PRISM fallout: enter Bitmessage. The world’s most secure messaging platform.

PRISM fallout: enter Bitmessage. The world’s most secure messaging platform.

Henry Dalziel | Latest InfoSec News, Product Reviews | June 10, 2013

If you are concerned about email and messaging privacy following the fallout of PRISM there are several options available to you. For example, one solution that encrypts instant messaging is the Tor Chat (which is an extension of the Tails Linux Distro). Tor Chat, now in version 2 (Tor Chat2) is very simple once you have it set up. It has basic IM functionality that works over the Tor Network, which in itself is built around privacy. Another possible solution is an add-on for the Pigeon Messaging service called “off-the-record” which works pretty well in encrypting messaging. There are third party email clients like hushmail that have been around forever that also do a good job but the issue there is that you have to work with a third party whom likely will eventually give in to higher authorities when requested to do so.

However, our favorite here at Concise Courses is an amazing project called Bitmessage.

What is Bitmessage?
When it comes to sending secure emailing you could use GPG or PGP public keys etc, but there is a flaw, you can still be tracked and records can show when and to whom you communicated that can then be used to create patterns. If you are sending sensitive information and insist to use email then a better solution would be to use your own hosted email server using GPG.

However, Bitmessage is the boss when it comes to encryption and security. Bitmessage is a solution that is better than GPG and in our opinion is a not only a game changer but is also a replacement for email. Every message is encrypted from that start and a hacker (or evil government agency) will not be able to track the sender or the receiver of the message! Bitmessage is based in part on ‘bitcoin’ principles in the sense that the platform works in a decentralized and peer-to-peer fashion and unlike addons like Pretty Good Privacy, this solution will encrypt all aspects of messaging. The whole point of the platform is to secure the messages and the members that send the messages, i.e. it is like an all-round security platform on steroids. Every aspect and opportunity to encrypt has been grasped, adopted and implemented.

Every user (or member) has their own unique address and the GIU looks like a traditional, clean minimalistic email client inbox.

How secure is Bitmessage?

We absolutely do not doubt the power of Bitmessage encryption and it seems that the program is very stable as well. There was a previous vulnerability which seems to have been patched: which was to flood the bitmessage network with fake IP addresses pinging DAT files with unresponsive entries (which sound like a relative of a traditional DOS attack).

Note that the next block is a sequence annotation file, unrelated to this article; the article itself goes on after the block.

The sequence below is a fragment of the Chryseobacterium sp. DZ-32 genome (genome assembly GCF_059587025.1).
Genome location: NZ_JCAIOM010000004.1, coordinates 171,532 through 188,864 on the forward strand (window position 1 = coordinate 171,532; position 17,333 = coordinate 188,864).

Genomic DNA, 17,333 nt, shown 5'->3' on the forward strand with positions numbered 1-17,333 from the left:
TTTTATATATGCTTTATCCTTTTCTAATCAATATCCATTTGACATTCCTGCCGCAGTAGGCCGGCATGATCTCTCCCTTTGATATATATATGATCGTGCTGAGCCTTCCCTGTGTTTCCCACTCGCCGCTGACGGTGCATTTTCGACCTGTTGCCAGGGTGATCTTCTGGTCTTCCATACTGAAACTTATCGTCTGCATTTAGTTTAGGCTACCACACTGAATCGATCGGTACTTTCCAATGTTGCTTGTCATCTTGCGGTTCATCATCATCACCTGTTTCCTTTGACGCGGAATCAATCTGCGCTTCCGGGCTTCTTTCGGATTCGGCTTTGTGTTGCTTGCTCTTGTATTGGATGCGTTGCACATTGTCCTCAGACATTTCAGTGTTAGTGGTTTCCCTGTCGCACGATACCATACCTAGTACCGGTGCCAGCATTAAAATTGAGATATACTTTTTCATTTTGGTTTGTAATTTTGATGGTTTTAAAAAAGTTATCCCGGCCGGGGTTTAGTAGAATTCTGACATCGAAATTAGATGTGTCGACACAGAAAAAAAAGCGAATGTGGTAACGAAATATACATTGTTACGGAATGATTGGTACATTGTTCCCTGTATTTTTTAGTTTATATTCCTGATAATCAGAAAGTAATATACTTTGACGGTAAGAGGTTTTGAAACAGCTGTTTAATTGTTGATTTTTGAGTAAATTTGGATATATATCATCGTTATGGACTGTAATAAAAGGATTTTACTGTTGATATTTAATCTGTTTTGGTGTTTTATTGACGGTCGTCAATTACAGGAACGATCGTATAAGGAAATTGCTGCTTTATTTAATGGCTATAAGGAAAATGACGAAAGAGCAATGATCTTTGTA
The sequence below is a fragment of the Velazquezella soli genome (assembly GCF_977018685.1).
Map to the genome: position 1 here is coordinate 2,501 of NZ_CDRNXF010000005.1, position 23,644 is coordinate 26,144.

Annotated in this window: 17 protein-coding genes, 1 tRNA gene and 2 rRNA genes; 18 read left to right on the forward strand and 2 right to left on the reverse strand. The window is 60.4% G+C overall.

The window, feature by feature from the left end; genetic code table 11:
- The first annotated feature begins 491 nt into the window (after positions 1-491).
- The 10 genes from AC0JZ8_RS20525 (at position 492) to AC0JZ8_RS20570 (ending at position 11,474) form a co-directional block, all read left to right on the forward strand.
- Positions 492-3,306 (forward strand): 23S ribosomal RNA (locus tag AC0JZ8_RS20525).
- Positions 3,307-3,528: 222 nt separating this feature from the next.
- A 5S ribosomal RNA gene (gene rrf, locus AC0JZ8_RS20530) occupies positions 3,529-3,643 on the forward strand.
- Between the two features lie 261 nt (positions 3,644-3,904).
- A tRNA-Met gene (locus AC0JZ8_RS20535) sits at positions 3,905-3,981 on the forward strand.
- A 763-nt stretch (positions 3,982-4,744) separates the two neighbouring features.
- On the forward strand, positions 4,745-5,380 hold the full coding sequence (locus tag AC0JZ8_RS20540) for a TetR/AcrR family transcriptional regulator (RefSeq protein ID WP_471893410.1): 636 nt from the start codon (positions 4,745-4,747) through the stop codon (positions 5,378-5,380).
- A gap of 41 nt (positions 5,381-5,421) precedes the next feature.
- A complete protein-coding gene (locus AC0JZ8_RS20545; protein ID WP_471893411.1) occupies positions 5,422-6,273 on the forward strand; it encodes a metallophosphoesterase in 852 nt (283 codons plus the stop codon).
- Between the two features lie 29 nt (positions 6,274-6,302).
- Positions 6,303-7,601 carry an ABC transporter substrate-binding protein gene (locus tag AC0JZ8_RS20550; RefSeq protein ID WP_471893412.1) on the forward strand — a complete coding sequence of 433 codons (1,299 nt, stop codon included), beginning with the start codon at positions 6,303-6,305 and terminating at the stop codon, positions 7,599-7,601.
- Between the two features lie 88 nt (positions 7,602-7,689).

In Summary
Bitmessage is an out of the box solution for complete encryption. Whilst nothing can ever be completely anonymous Bitmessage is in our opinion pretty damn close to being that. Bitmessage is a complete email replacement with IM chat that is secure in confidentiality and it is easy to set up. Bugs have been reported but we fond none in our testing. Go and check it out! In light of all this US government snooping business this project really could get a lot more attention. Let us know if you have used it and your thoughts to the future of this solution.

  • bodycode

    Bit message doesn’t use a vpn! It’s also not routed through the onion router. Therefore, your IP can be hacked! Why are you saying that it’s completely secure if your IP address is not mis-directed by being relayed around the planet through different forwarders? I disagree with you. I’m not saying I have the skills, it’s just that your high level description, does not sound like it’s doing things through and “anonymized” IP address.

    • k3p

      Like he said, set up your own serve. More over set up your own vpn or “onion router” to proxy yourself. You can easily run all your traffice(includng this) through the Tor network with tweaked router. Also if you’re really concerned about security then 1) it takes more than the ip to hac into a system and 2)just pick up an Rpi or cheap android, runa tor proxy or vpn, and run this.

    • Unlike most communication protocols, Bitmessage encrypts the metadata and the messages are broadcast rather than routed. That makes it more difficult to find the IP address of either the sender or the recipient. There are also additional security measures, for example the broadcasts are randomly delayed, the communication protocol supports anonymous TLS and you can use Bitmessage on Tor, it can run both as a Tor client as well as hidden service.

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